Originally published 06/26/2013
Julian Zelizer is a professor of history and public affairs at Princeton University. He is the author of "Jimmy Carter" and "Governing America." (CNN) - Everyone talks about our broken political system. Washington is too polarized. Money dominates politics. Politicians don't know how to lead. Citizens are not as attentive to governance and public policy as they should be. Americans either ignore politics or see it is one more form of entertainment, "American Idol" on steroids.As a result, politicians get away with all kinds of misstatements and truths, in part because the electorate is so gullible.How do we make our democracy work better?Political reform will be essential to making sure that our institutions operate effectively. The news media needs to do a better job of separating truth from fiction and backing away from the increasingly partisan outlook of journalism. Civic organizations need to do more to make sure that voters are active in politics and, at a minimum, that they actually vote on Election Day....
Originally published 02/07/2013
Image via Shutterstock.Originally appeared on the Huffington Post.Behind the gun control debate lies a deeper one that we need to have. It would show that the danger to our freedom isn't coming from government censors and conspiracies but from marketing sensors that are bypassing our brains and hearts on the way to our gut instincts and wallets.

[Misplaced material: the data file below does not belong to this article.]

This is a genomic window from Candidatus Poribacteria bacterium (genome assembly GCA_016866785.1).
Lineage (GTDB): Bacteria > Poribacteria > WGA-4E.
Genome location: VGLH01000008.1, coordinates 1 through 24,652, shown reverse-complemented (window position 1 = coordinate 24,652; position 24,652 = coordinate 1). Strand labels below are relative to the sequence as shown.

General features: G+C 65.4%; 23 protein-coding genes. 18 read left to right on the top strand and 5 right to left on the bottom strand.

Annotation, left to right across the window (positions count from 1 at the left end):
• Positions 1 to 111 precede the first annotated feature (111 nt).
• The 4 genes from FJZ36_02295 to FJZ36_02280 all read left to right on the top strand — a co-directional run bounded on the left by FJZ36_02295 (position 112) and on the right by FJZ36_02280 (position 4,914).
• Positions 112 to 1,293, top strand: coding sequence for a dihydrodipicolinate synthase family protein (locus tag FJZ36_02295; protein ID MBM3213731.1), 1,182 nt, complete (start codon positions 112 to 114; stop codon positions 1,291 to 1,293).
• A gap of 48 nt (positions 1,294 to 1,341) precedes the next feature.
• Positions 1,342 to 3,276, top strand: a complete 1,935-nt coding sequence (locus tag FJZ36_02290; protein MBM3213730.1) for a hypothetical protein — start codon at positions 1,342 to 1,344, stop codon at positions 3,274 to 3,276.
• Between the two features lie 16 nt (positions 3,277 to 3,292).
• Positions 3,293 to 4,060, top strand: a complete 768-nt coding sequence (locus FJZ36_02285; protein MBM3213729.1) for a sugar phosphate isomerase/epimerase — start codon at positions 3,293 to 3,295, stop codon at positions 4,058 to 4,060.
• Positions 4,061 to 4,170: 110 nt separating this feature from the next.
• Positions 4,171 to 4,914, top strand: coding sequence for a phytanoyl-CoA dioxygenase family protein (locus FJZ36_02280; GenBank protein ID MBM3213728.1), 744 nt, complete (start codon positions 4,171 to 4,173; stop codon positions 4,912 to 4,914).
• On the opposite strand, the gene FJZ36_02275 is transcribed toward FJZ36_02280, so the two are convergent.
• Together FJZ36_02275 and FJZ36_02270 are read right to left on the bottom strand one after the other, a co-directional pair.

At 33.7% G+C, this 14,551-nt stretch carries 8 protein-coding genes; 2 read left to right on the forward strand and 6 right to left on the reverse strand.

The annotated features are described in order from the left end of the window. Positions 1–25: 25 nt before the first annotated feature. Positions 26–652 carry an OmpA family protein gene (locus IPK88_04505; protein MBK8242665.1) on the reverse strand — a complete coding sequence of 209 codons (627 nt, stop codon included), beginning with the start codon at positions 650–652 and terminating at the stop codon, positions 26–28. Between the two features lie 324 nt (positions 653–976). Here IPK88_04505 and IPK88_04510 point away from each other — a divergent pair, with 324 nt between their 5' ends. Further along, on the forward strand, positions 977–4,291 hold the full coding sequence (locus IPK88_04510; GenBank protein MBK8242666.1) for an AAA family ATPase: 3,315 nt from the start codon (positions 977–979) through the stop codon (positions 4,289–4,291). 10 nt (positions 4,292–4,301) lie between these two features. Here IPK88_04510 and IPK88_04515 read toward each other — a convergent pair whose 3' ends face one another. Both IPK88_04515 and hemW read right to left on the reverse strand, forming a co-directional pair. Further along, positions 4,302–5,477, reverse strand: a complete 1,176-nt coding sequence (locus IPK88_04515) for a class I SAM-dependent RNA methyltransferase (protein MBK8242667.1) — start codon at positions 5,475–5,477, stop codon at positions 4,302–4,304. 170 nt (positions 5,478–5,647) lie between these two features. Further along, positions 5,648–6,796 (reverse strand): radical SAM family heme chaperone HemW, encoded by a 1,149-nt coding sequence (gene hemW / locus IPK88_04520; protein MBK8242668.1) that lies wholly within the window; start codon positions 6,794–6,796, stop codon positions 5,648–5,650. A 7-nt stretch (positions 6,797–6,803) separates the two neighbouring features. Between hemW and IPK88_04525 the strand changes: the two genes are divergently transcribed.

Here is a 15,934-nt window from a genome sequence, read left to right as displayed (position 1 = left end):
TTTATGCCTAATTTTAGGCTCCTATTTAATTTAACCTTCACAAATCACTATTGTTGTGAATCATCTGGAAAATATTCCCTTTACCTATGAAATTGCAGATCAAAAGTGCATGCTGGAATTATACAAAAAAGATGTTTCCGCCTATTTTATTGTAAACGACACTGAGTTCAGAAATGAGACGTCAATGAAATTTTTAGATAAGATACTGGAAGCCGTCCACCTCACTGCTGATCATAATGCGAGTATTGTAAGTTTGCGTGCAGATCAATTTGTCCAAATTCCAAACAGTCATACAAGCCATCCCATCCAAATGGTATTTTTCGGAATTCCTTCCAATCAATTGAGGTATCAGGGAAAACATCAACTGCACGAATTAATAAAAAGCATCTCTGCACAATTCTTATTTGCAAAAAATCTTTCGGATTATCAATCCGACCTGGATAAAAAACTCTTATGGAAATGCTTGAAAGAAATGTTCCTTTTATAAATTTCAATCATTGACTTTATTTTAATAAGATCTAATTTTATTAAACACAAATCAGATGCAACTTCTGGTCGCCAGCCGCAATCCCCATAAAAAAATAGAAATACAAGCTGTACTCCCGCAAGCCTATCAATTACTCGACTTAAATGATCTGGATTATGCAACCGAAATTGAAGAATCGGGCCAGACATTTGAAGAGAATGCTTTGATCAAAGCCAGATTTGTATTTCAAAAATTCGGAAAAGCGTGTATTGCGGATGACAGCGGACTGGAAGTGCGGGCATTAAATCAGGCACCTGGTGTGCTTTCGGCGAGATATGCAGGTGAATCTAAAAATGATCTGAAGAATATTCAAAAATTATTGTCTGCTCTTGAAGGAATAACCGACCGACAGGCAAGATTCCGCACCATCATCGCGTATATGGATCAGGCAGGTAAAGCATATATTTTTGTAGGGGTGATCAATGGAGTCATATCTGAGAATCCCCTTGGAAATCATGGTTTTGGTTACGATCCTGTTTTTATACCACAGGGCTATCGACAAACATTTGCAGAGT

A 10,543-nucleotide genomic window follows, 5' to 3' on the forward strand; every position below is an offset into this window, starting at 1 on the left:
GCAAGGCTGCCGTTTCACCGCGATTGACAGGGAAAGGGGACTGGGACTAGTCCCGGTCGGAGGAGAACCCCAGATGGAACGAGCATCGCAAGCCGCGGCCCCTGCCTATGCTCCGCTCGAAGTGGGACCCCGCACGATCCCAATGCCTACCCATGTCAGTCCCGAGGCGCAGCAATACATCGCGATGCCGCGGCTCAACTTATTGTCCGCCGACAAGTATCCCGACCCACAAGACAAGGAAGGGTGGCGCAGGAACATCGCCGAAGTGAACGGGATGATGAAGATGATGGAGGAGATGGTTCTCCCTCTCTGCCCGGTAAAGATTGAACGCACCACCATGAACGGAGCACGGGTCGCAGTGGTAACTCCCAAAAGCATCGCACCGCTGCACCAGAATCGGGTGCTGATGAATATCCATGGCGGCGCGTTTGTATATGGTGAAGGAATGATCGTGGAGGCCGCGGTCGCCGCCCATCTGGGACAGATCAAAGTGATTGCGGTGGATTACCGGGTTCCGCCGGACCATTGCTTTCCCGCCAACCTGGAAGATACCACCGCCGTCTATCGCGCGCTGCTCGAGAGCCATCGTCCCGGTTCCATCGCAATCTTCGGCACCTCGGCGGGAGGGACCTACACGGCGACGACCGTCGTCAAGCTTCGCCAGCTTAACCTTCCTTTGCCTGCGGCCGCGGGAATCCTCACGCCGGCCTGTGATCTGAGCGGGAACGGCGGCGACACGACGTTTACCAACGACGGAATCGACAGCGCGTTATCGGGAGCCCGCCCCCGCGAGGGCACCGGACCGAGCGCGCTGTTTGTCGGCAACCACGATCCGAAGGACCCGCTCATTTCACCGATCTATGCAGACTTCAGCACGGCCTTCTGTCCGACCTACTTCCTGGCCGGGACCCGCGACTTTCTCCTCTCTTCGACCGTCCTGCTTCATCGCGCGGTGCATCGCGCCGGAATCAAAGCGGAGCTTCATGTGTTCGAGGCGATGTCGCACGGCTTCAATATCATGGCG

Originally published 01/30/2013
During last year's presidential campaign, I asked a class of freshmen students to keep track of each candidate's references to history. They needed a basic knowledge of history -- enough to code each historical mention according to the time period referenced. I was prepared to be distressed by my students' ignorance of history, and I wasn't disappointed. I wasn't as prepared, however, for the much greater ignorance of and disinterest in the election. In September, few could name both presidential candidates; none could name a candidate for any other office; only two or three evinced much interest in civic life.
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